Some manufacturers could clean up by adding a few gun friendly accoutrements to certain vehicles. Holsters built into seats, maybe. Or a flip down compartment in the roof designed to hold a full sized automatic. But until then, we are forced to improvise.
My favorite improvisational holster is the cup holder. But this is less than ideal. The gun is always a bit wobbly and I spill more coffee in my vehicle than I drink, so the cup holder is a bit sticky. And I’m not a big fan of being that conspicuous. While the cup holder allows for easy access, it is very visible.
But the cup holder works decently, especially since I have a carry permit which allows me to travel with the gun loaded. Still, there is a better way.
The DeSantis Kingston Car Seat Holster
DeSantis’s Kingston Car Seat Holster is little more than a nylon holster with an elastic sleeve for an extra magazine. But the “little more” is what makes it. The holster comes with a strap that wraps around a car seat, holding the gun and magazine upright. Between the nylon holster and strap is a rigid piece of polymer that helps the whole package stay rigid.
The strap wraps around the cushion, and threads between the seat and the seat-back. It’s adjustable and closes with a simple buckle.
The holster can be removed from the strap and worn inside or outside of the waistband thanks to a simple metal clip.
Using the Kingston
Because the holster is nylon, and not rigidly molded Kydex or leather, one holster will hold multiple guns. We requested a Kingston for a full sized Beretta PX4. But when it came time to shoot video for the review, we were running super low on 9mm. We had enough .45 ACP, so we tried the Glock 30S in the Kingston, and the gun fit perfectly.
We found that centering the holster on the seat was a bit problematic. I had assumed the buckle wouldn’t be comfortable to sit on, and so I wanted it as centered between my legs as I could get. But when the holster’s strap is centered, the grip of the Glock sticks into the driver’s right leg.
This isn’t comfortable. But with the strap moved just slightly to the left, the gun was much less obtrusive and didn’t impede the manipulation of the pedals at all. And the buckle isn’t noticeable.
And that’s what this is about. If you are going to carry in your vehicle, you should have your gun accessible, and comfortably accessible (which eliminates most holster patterns). It should also be more secure than the cup holder typically allows.
And there’s another matter to consider. Many states require guns in vehicles to be separated from their ammunition and/or magazines during transport. Some require that the guns be visible in the vehicle.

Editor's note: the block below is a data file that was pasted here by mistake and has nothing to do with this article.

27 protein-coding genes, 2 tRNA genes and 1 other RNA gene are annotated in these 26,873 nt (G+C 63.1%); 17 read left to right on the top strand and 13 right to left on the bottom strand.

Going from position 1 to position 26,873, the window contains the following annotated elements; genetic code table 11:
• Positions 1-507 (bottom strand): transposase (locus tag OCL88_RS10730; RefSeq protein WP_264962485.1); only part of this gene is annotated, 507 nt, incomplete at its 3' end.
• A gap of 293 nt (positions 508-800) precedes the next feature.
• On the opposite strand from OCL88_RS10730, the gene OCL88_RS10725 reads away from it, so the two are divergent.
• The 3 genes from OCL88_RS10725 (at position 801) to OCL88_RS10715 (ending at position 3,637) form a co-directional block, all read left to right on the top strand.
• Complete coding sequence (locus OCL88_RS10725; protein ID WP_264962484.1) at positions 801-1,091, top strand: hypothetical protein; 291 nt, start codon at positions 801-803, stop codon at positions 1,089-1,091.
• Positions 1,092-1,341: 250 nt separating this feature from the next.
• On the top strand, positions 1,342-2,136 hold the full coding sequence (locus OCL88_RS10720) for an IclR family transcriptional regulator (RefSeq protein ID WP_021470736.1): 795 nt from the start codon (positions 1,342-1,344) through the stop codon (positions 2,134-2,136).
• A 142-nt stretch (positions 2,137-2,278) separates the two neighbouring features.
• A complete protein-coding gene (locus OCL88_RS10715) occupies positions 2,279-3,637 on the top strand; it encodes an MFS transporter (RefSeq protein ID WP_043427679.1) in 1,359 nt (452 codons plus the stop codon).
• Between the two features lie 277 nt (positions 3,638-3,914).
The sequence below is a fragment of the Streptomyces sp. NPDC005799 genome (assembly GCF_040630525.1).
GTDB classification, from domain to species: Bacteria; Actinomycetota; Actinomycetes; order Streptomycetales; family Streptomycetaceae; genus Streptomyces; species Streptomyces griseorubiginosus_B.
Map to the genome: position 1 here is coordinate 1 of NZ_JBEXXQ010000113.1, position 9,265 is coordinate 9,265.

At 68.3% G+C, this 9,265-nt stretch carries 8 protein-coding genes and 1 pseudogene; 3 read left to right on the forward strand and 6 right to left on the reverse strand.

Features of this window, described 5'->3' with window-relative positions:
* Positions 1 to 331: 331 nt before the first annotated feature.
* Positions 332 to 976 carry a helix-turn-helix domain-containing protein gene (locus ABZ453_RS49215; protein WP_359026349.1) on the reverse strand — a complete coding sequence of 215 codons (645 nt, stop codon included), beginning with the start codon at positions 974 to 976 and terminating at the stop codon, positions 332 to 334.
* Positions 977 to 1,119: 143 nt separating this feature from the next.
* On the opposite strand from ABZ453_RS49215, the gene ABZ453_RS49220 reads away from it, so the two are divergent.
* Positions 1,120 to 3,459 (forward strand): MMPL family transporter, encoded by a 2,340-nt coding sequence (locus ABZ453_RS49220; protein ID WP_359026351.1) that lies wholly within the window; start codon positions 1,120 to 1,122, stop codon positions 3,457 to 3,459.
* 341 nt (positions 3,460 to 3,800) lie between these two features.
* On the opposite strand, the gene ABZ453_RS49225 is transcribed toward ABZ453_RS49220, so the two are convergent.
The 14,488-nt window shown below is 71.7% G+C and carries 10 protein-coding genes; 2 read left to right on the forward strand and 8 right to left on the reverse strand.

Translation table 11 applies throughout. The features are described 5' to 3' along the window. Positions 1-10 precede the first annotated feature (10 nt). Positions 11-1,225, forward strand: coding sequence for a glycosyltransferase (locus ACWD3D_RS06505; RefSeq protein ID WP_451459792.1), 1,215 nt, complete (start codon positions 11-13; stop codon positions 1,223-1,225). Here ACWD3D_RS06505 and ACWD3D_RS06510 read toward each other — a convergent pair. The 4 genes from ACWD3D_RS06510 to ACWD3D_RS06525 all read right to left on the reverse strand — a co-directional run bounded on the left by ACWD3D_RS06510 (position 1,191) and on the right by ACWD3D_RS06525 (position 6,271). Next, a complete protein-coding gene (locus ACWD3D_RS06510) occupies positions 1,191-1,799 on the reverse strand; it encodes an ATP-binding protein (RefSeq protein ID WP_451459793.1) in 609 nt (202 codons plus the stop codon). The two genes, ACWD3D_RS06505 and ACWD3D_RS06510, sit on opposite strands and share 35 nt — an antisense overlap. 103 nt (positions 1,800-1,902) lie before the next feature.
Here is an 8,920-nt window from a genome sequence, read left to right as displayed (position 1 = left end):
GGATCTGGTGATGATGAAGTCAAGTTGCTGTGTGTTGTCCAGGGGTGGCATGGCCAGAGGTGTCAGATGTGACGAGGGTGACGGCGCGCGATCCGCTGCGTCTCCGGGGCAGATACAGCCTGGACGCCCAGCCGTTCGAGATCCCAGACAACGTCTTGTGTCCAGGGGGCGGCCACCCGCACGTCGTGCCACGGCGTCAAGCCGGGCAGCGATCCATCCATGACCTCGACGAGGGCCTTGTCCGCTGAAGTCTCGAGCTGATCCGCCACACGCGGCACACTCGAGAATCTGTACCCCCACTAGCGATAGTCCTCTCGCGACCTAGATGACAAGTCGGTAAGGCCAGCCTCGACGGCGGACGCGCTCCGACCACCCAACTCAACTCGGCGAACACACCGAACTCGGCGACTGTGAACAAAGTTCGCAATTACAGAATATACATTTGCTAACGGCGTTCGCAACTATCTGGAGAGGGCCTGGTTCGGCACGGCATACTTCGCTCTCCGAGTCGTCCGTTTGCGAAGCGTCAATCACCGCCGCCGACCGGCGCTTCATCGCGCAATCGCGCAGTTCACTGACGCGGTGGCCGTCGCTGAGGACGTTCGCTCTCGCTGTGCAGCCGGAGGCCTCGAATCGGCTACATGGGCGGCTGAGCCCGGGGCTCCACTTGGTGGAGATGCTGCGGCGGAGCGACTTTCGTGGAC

The Kingston is visible, but not so visible that anyone stopped next to you at a light will see your pistol (which can create its own set of safety issues). And the magazine pouch keeps ammunition separate, but close. The holsters are forgiving enough that a gun can be holstered with the slide locked back, truly ready for the quick insertion of a magazine and rapid response.
Staging your firearm with the Kingston
Which is why we like the Kingston. Rapid response. One of the biggest benefits of the Kingston is how easy it is to access. While some have experimented with holsters under the steering wheel, I find that reaching between my legs is sometimes easier than fishing around under the dash. The only impediment to a natural draw motion is the steering wheel itself. But a little practice will make the draw second nature.
And the Kingston allows you to keep you gun secure, on hand, and ready for those times when you may need it most.
If your threat assessment has you on full alert, lock and load. Put an extra magazine in the elastic pouch. With the Glock 30S, that’s 20 rounds of .45 ACP.
Or, if you’re rolling on the highway or in a more secure environment, the Kingston can be rolled forward, which moves the gun down, deeper under the seat. In that condition, a gun is accessible, and can be made ready quickly. But it is a much safer way to transport, and when tucked under, it Kingston is completely unobstructive.
When you park and holster the gun in a more traditional carry holster, the Kingston can be easily moved beneath the seat. Or simply un-clip the strap and tuck everything out of sight for maximum concealment.
The Kingston retails for somewhere south of $54.99. Not bad for something so ridiculously useful. And versatile.
Special Thanks to Bob Lawman of Firearms Novelity, always the consummate professional, even when faced with our odd range requests.